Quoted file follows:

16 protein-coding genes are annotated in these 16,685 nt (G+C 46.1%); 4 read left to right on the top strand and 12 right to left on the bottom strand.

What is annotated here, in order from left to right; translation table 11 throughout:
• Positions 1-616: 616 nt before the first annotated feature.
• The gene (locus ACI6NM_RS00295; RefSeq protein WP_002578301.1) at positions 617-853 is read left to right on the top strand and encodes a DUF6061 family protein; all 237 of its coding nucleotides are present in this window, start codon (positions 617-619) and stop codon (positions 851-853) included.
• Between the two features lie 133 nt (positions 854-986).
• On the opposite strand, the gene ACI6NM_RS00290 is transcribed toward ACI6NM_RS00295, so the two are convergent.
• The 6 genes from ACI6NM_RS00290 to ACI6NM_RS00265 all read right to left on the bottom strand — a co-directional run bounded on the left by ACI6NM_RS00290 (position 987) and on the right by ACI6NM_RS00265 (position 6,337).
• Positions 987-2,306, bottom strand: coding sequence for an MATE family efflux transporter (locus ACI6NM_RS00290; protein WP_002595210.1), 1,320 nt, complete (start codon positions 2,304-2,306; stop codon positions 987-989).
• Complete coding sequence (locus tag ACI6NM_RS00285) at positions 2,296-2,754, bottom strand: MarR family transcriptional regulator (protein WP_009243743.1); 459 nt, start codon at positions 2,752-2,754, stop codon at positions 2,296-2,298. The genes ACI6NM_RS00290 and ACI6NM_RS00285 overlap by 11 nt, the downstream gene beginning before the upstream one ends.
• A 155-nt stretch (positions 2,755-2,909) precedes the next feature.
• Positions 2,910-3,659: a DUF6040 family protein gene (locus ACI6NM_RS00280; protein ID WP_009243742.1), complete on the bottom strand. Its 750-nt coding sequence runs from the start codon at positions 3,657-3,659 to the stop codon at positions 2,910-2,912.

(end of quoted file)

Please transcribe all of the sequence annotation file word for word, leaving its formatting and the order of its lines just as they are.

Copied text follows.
16 protein-coding genes are annotated in these 16,685 nt (G+C 46.1%); 4 read left to right on the top strand and 12 right to left on the bottom strand.

What is annotated here, in order from left to right; translation table 11 throughout:
• Positions 1-616: 616 nt before the first annotated feature.
• The gene (locus ACI6NM_RS00295; RefSeq protein WP_002578301.1) at positions 617-853 is read left to right on the top strand and encodes a DUF6061 family protein; all 237 of its coding nucleotides are present in this window, start codon (positions 617-619) and stop codon (positions 851-853) included.
• Between the two features lie 133 nt (positions 854-986).
• On the opposite strand, the gene ACI6NM_RS00290 is transcribed toward ACI6NM_RS00295, so the two are convergent.
• The 6 genes from ACI6NM_RS00290 to ACI6NM_RS00265 all read right to left on the bottom strand — a co-directional run bounded on the left by ACI6NM_RS00290 (position 987) and on the right by ACI6NM_RS00265 (position 6,337).
• Positions 987-2,306, bottom strand: coding sequence for an MATE family efflux transporter (locus ACI6NM_RS00290; protein WP_002595210.1), 1,320 nt, complete (start codon positions 2,304-2,306; stop codon positions 987-989).
• Complete coding sequence (locus tag ACI6NM_RS00285) at positions 2,296-2,754, bottom strand: MarR family transcriptional regulator (protein WP_009243743.1); 459 nt, start codon at positions 2,752-2,754, stop codon at positions 2,296-2,298. The genes ACI6NM_RS00290 and ACI6NM_RS00285 overlap by 11 nt, the downstream gene beginning before the upstream one ends.
• A 155-nt stretch (positions 2,755-2,909) precedes the next feature.
• Positions 2,910-3,659: a DUF6040 family protein gene (locus ACI6NM_RS00280; protein ID WP_009243742.1), complete on the bottom strand. Its 750-nt coding sequence runs from the start codon at positions 3,657-3,659 to the stop codon at positions 2,910-2,912.